Tuesday, September 06, 2011

Mae West: Ed Hearn

MAE WEST wanted to give her gay friends a chance to be seen on Broadway. In 1928, she cast the 40-year-old gay actor Ed Hearn in "Pleasure Man" as Toto, a retired performer who hosts a colorful drag ball in Act 3, which is set in the drawing room of Toto's apartment. On 1 October 1928, Hearn was arrested with the rest of the cast the Biltmore Theatre and, along with Mae West, he had to defend the play in court.
• • The raid at the Biltmore opens Act II of "Courting Mae West," a play based on true events during the Prohibition Era [from December 1926 December 1932].
• • PHOTO: Texas Guinn (actress Eileen Glenn) tells Mae West (actress Yvonne Sayers) that the NYC police have surrounded the Biltmore on West 47th Street, as Mae is about to go onstage at the Royale Theatre in "Diamond Lil" on 1 October 1928.
• • Born in Dayton, Washington as Guy Edward Hearn in early September — — on 6 September 1888 — — the six-foot-one hopeful set his cap for the screen trade and went to California. He was first used in a short subject "The Fool's Heart" [1915] when he was 27. Married at the time to Tryna Saindon, the couple had a son, born in Los Angeles during the summer of 1916, and they named their only child Edward.
• • Hollywood kept him hopping. Between 1915 — 1955, Hearn appeared in over 350 films and was an assistant director on two of them. Edward Hearn had a chance to work with Mae twice; he was seen onscreen as the croupier in "Belle of the Nineties" [1934].
• • Ed Hearn died in Los Angeles on 15 April 1963 at age 74. It is unclear if he was still with the mother of his son by then, however, Tryna Saindon Hearn kept his name and died in 1971.
• • Irving Bacon [1893 — 1965] • •
• • In "Every Day's a Holiday" (1937), Mae West worked with Irving Bacon. The seasoned six-footer was seen (briefly) as a quartet member. The busy bit parts player was better known for an on-going role in "Blondie," however.
• • Born in the month of September — — on 6 September 1893 — — in St. Joseph, Missouri, Irving Bacon launched his cinema career in 1913 at the Keystone Studios, where his craggy features and athletic ability was most suitable for broad slapstick.
• • There were literally hundreds of casting directors who hired him to portray a flustered foreman, bartender, soda jerk, mailman, clerk, chauffeur, handyman, cabbie, etc. — — especially if the role called for amusing frustration or pop-eyed perplexity. During the 1930s — 1940s Irving Bacon found his calling as Mr. Crumb, the postman whose bundle of mail is pre-destined to collide with late-for-work Dagwood Bumstead in the "Blondie" series.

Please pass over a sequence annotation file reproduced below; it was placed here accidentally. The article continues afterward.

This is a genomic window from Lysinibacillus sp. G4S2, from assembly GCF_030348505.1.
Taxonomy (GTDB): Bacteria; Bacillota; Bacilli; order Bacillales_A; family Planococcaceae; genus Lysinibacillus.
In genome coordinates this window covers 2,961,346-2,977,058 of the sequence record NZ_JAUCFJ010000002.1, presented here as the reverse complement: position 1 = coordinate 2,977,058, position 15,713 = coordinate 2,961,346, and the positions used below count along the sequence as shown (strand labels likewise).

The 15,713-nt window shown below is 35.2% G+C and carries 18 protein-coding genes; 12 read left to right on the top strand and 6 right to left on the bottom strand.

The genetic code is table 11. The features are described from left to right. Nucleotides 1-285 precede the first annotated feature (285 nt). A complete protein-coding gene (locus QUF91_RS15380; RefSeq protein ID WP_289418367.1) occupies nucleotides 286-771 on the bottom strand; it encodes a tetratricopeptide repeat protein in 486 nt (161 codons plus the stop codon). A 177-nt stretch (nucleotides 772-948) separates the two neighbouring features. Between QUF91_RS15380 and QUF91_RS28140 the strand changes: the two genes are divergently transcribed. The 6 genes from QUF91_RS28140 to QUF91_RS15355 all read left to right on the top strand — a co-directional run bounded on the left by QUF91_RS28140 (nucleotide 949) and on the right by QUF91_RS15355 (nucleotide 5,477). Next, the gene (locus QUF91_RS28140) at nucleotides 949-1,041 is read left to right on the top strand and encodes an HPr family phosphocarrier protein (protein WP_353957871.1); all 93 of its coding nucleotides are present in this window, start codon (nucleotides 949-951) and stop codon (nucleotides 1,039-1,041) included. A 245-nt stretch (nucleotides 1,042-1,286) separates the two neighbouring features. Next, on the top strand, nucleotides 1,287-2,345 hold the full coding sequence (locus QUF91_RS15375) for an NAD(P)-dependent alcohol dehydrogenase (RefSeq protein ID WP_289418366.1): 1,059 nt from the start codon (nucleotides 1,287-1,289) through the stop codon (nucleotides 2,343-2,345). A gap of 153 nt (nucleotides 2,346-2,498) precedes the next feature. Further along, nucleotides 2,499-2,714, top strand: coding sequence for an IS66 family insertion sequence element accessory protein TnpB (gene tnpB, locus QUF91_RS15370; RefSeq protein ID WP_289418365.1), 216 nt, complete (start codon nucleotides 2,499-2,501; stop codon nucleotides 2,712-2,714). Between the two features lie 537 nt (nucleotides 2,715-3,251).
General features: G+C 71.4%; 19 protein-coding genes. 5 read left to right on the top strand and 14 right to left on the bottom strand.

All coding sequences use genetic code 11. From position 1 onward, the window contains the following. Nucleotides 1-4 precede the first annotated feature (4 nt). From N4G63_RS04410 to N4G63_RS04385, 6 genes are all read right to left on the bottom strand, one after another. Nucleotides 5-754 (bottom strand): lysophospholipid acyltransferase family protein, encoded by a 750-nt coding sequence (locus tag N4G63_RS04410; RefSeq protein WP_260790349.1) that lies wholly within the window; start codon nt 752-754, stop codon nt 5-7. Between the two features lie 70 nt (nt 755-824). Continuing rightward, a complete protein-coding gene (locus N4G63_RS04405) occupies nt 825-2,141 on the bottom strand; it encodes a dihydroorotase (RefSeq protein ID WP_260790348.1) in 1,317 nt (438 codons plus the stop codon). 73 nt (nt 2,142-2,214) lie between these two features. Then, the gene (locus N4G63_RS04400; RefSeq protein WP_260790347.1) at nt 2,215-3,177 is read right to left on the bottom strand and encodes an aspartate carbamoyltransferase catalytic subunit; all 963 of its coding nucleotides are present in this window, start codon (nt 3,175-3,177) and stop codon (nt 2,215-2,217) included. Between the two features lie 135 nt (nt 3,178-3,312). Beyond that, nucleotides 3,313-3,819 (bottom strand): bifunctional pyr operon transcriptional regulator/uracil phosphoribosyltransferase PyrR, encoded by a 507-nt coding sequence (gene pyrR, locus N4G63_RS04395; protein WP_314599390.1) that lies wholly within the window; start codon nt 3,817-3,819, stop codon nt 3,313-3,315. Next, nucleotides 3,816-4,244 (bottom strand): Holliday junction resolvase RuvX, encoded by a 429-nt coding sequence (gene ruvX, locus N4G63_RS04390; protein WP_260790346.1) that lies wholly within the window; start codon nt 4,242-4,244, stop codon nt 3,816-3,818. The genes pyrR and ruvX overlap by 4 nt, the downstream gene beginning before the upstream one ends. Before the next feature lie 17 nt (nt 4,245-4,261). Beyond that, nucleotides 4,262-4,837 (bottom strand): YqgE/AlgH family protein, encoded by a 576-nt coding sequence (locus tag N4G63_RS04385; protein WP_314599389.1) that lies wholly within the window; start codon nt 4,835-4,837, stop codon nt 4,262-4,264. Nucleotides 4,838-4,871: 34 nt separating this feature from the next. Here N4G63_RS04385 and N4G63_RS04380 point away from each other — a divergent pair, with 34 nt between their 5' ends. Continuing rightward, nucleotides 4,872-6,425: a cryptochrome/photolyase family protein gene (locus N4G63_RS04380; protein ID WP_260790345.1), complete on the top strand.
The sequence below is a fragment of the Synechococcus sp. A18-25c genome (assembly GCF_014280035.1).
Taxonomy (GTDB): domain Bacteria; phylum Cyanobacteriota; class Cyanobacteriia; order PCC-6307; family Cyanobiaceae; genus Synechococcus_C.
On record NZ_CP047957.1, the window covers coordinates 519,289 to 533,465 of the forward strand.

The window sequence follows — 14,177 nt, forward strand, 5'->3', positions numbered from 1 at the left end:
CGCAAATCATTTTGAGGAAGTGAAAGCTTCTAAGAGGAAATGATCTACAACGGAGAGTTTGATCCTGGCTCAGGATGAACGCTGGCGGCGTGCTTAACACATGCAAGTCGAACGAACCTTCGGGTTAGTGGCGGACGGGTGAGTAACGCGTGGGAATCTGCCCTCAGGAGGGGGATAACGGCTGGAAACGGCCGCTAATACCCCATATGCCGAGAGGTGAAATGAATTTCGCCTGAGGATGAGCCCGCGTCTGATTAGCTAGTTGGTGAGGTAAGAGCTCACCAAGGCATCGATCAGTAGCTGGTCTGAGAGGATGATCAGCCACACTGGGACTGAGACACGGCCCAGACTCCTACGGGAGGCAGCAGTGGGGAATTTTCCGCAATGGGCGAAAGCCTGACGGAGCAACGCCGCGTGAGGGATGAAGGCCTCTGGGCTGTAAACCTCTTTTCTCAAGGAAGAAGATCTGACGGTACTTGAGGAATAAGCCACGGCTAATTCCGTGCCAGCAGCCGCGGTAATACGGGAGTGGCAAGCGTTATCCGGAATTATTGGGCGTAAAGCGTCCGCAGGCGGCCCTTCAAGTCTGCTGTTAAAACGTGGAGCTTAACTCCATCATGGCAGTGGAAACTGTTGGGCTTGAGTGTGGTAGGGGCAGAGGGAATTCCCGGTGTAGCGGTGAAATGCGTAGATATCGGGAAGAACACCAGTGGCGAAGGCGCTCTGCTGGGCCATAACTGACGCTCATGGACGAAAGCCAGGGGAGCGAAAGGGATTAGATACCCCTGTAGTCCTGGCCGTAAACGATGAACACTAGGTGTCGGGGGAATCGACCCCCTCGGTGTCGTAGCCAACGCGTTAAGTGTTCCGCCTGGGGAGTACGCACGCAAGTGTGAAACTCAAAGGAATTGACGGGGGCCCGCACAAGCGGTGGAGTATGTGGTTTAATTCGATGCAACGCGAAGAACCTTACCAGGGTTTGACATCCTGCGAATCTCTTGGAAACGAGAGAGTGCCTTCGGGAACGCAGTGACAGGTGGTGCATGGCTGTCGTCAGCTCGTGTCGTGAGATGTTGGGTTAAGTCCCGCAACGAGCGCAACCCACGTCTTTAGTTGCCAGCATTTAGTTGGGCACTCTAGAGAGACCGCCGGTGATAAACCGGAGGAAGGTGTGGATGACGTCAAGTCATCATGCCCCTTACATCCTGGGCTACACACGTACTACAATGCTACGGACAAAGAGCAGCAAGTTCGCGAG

• • Irving Bacon died in Hollywood, California on 5 February 1965. He was 71.
• • In Her Own Words • •
• • Mae West wrote this: "When I'm good, I'm very good — — but when I'm bad, I'm better."
• • Quote, Unquote • •
• • A statue, that once stood behind a Chicago mansion, is known as Mae West. Why?
• • Marcia Lane writes: Slip around to the back of the Lightner Museum [in St. Augustine, FL] and you can contemplate a mystery. Situated atop a tall pedestal is the mystery lady that Otto Lightner and his staff referred to as "Mae West."
• • Marcia Lane continues: Mae West was an extremely popular early actress whose dialogue had a way of sending movie censors rushing for a scalpel to use on her scripts. Short and well-endowed, she was an early version of the perennial Hollywood favorite — — a blonde bombshell. The Lightner statue is part of every tour bus operator's spiel ....
• • Mae West arrives
• • Marcia Lane adds: A clipping from The St. Augustine Record in 1949 notes that "'Mae West' arrived yesterday lying down in a truck ... and will be set on a concrete pedestal to dominate the park of the Lightner Museum." ...
• • Source: Article: "'Mae West' stands tall in city — — Statue behind museum was once in Lightner's Chicago mansion" written by Marcia Lane for St. Augustine Record; posted on 5 September 2011
• • By the Numbers • •
• • The Mae West Blog was started seven years ago in July 2004. You are reading the 2045th blog post. Unlike many blogs, which draw upon reprinted content from a newspaper or a magazine and/ or summaries, links, or photos, the mainstay of this blog is its fresh material focused on the life and career of Mae West, herself an American original.
• • Come up and see Mae every day online: http://MaeWest.blogspot.com/
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• • Photo: • • Mae West • • scene from "Courting Mae West" Act II • •
• • Feed — — http://feeds2.feedburner.com/MaeWest
Mae West.

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